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Eggs Baked with Tomato Sauce

Eggs Baked with Tomato Sauce excerpted from Cured by Steve McHugh & Paula Forbes.This dish calls for a bit of chopped marjoram, an herb that doesn’t get used as much as I think it should. It is from the mint family and has a taste and aroma of oregano but is slightly sweeter. Depending on how many people you’re feeding, you could add more eggs to this— generally, you want 1 to 2 eggs per person. The bread here is a must because the sauce is great for dipping.

Base Ingredient: Tomato Sauce

For home cooks and chefs alike, tomato sauce is one of the ultimate foods to put up. Summer in a jar! Homemade tomato sauce has a million culinary applications, and that’s before you start adding flavorings to it. Processing tomatoes at their peak is a bit of a pain—especially because it’s so hot when they start coming into the restaurant—but come January and February, boy am I glad for all those jars of red sauce. And if you’re not the tomato-processing kind? The grocery store shelf has an almost overwhelming number of options for canned tomatoes, so here’s how to find a good one: First, look at the list of ingredients. Is there anything in there other than tomatoes, tomato juice, and maybe basil? Avoid! Good old canned tomatoes are great on their own; there’s no need for sugars, herbs, or spices. More specifically, avoid anything that lists “calcium chloride” as an ingredient. This is an additive that prevents the tomato from breaking down, giving it a firm texture. But you want tomatoes to break down in tomato sauce!

Eggs Baked with Tomato Sauce excerpted from Cured by Steve McHugh & Paula Forbes.

Eggs Baked with Tomato Sauce

Steve McHugh & Paula Forbes
Basic Tomato Sauce
Tomatoes contain a bit of acid, but not all varieties are acidic enough to can on their own. Typically we use Roma tomatoes for tomato sauce, but any paste variety—or combination of paste varieties—will work. Romas are unfortunately not quite acidic enough to can on their own, though. So I add lemon juice to my tomato sauce, which also serves the purpose of brightening everything up a bit. You can find instructions for canning your tomato sauce on page 328. You can also freeze tomato sauce for up to 6 months.
2 tablespoons extra-virgin olive oil
1 small yellow onion, finely diced
5 garlic cloves, minced
2 (28-ounce) cans whole peeled plum tomatoes or 7 cups diced paste tomatoes (about 4 pounds), peels, cores, and seeds removed
2 tablespoons cold unsalted butter
Juice of 1⁄2 lemon
Salt and freshly ground black pepper
1) Heat the olive oil over medium heat in a heavy pot or Dutch oven. Add the onions and cook, stirring occasionally, until soft, about 3 minutes. Add the garlic and sauté for 1 more minute.
2) Add the tomatoes, juice and all, to the pot and increase the heat to medium-high. Swirl about 1 cup of water through the cans to rinse out the last bits of tomato and add that to the pot as well. Bring the sauce to a simmer, reduce the heat to medium-low, and use a wooden spoon to stir and break up the tomatoes. Cook until thickened, about 30 minutes, stirring occasionally. The tomatoes should be broken up but still slightly chunky.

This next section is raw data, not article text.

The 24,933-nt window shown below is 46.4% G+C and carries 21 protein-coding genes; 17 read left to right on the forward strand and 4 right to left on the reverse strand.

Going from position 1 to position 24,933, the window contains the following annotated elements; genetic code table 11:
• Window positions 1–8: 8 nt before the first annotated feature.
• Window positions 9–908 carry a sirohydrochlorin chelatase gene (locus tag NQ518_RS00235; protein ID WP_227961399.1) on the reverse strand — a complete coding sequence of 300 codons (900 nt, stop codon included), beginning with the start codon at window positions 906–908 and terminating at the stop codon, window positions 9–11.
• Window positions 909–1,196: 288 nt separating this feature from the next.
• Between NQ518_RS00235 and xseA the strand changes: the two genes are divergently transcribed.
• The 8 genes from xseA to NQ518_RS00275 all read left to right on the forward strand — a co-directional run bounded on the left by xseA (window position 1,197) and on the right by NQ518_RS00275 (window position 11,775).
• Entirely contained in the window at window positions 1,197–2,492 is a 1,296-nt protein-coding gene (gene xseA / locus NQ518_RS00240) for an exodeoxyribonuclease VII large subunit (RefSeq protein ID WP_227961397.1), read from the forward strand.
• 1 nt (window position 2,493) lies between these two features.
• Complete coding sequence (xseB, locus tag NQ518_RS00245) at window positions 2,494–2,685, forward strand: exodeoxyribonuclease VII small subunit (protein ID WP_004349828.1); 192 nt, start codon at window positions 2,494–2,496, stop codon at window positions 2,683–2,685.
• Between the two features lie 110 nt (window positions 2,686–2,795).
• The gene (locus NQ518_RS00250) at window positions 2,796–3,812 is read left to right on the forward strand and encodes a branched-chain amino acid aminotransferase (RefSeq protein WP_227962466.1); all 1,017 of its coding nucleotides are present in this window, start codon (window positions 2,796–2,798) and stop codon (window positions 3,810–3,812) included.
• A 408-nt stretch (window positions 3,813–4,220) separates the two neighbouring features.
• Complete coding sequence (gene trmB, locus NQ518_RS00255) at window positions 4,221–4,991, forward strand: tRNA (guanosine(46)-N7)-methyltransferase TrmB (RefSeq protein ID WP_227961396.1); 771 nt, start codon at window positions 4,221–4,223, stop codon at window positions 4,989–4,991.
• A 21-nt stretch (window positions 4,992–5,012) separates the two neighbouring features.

3) Remove the pot from the heat and add the butter and lemon juice (the cold butter helps the sauce emulsify). Season with salt and pepper.
4) This sauce will keep for 1 week in the refrigerator or up to 6 months in the freezer.
Course Breakfast
Cuisine Italian
Servings 3 -4 servings


  • 6 large eggs
  • 2 cups tomato sauce (above)
  • 1/2 cup dry white wine
  • 1-1/2 teaspoons chopped fresh marjoram 
  • 1 teaspoon chopped fresh thyme
  • 3 cups packed fresh spinach
  • Salt and freshly ground black pepper 
  • 1 cup whole milk ricotta
  • 1/2 teaspoon red pepper flakes
  • 1 baguette, cut crosswise into thirds, each third sliced lengthwise
  • 3 tablespoons extra-virgin olive oil 
  • 10 fresh chives, chopped, for garnish


  • Take the eggs out of the refrigerator and let them sit on the counter while you prepare the rest of the dish—you want them to be room temperature when you put them in the sauce later on.
  • Heat the oven to 400°F.
  • Combine the tomato sauce, wine, marjoram, and thyme in a pot and bring to a simmer over medium heat. Simmer for 8 minutes, stirring occasionally.
  • Add the spinach to the pot and stir until cooked down completely, about 2 minutes. Season to taste with salt and pepper.
  • Spread the ricotta on the bottom of a 12-inch cast-iron pan or a 2-quart casserole. Top the ricotta with the hot tomato sauce.
  • Using a spoon, create six small wells in the top of the tomato sauce and crack an egg into each well. Sprinkle each egg with some of the red pepper flakes and bake until the whites have set but the yolks are still a bit runny, 12 to 15 minutes.
  • While the eggs are baking, place the cut baguettes on a sheet pan and brush with the olive oil, and season with salt and pepper. Bake for 10 minutes, or until nicely toasted.
  • Sprinkle the chives over the eggs and serve with the toasted bread.


Cured by Steve McHugh & Paula Forbes (© 2024). Photographs by Denny Culbert. Published by Ten Speed Press, a division of Penguin Random House, LLC. Recipe reprinted with permission from Cured by Steve McHugh & Paula Forbes (Ten Speed Press, a division of Penguin Random House, LLC., 2024). Photography by Denny Culbert.
Keyword Baguette, Butter, Cured, Eggs, Garlic, Lemon, Onion, Paula Forbes, plum tomatoes, Red pepper flakes, Ricotta, Spinach, Steve McHugh, Thyme, Tomatoes, white wine

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